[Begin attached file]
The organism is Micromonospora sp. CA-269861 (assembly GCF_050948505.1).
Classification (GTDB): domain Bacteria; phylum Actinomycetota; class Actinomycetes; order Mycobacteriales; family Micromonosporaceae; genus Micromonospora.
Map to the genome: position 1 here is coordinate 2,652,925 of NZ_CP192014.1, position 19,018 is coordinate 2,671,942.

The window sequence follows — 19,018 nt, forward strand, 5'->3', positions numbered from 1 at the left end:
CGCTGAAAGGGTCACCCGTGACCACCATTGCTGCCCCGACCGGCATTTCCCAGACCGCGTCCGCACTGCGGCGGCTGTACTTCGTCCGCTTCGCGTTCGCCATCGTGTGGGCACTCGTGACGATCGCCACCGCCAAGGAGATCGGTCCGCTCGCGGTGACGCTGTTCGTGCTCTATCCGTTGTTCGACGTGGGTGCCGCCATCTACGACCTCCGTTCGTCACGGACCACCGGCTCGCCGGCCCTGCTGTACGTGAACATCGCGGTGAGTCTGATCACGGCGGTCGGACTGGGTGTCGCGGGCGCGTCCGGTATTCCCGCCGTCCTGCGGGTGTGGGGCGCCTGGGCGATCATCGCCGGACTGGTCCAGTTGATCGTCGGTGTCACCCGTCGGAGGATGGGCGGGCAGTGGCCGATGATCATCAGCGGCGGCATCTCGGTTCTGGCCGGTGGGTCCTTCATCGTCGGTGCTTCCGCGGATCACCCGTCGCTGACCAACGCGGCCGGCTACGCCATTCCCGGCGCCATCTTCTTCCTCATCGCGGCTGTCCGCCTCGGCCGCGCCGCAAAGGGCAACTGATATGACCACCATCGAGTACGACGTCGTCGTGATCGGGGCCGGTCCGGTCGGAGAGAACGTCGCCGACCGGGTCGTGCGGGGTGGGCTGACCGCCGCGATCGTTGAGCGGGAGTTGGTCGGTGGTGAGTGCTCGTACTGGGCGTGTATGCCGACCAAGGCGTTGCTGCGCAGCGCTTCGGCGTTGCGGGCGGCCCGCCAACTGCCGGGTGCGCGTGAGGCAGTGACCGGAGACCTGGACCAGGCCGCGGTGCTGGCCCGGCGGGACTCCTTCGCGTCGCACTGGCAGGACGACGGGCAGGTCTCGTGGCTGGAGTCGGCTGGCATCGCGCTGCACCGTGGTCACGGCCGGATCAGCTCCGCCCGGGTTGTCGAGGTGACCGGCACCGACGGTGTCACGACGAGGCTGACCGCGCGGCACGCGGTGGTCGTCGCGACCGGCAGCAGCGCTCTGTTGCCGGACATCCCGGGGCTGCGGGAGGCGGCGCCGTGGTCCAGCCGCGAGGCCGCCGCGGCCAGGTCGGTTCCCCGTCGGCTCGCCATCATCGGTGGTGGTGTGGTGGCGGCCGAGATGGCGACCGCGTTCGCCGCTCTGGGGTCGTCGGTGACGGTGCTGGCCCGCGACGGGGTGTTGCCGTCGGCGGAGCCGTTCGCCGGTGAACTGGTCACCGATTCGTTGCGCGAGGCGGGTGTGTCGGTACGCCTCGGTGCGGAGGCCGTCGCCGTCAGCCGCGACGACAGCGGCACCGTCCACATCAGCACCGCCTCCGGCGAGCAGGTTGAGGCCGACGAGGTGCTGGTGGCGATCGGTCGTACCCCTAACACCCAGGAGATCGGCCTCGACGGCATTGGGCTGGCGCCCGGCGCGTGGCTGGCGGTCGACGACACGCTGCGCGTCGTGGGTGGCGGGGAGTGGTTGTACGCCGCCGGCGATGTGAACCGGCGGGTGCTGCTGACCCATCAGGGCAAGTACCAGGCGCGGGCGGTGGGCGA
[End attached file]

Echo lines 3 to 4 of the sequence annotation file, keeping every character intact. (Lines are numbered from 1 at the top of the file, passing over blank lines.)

Map to the genome: position 1 here is coordinate 2,652,925 of NZ_CP192014.1, position 19,018 is coordinate 2,671,942.

The window sequence follows — 19,018 nt, forward strand, 5'->3', positions numbered from 1 at the left end: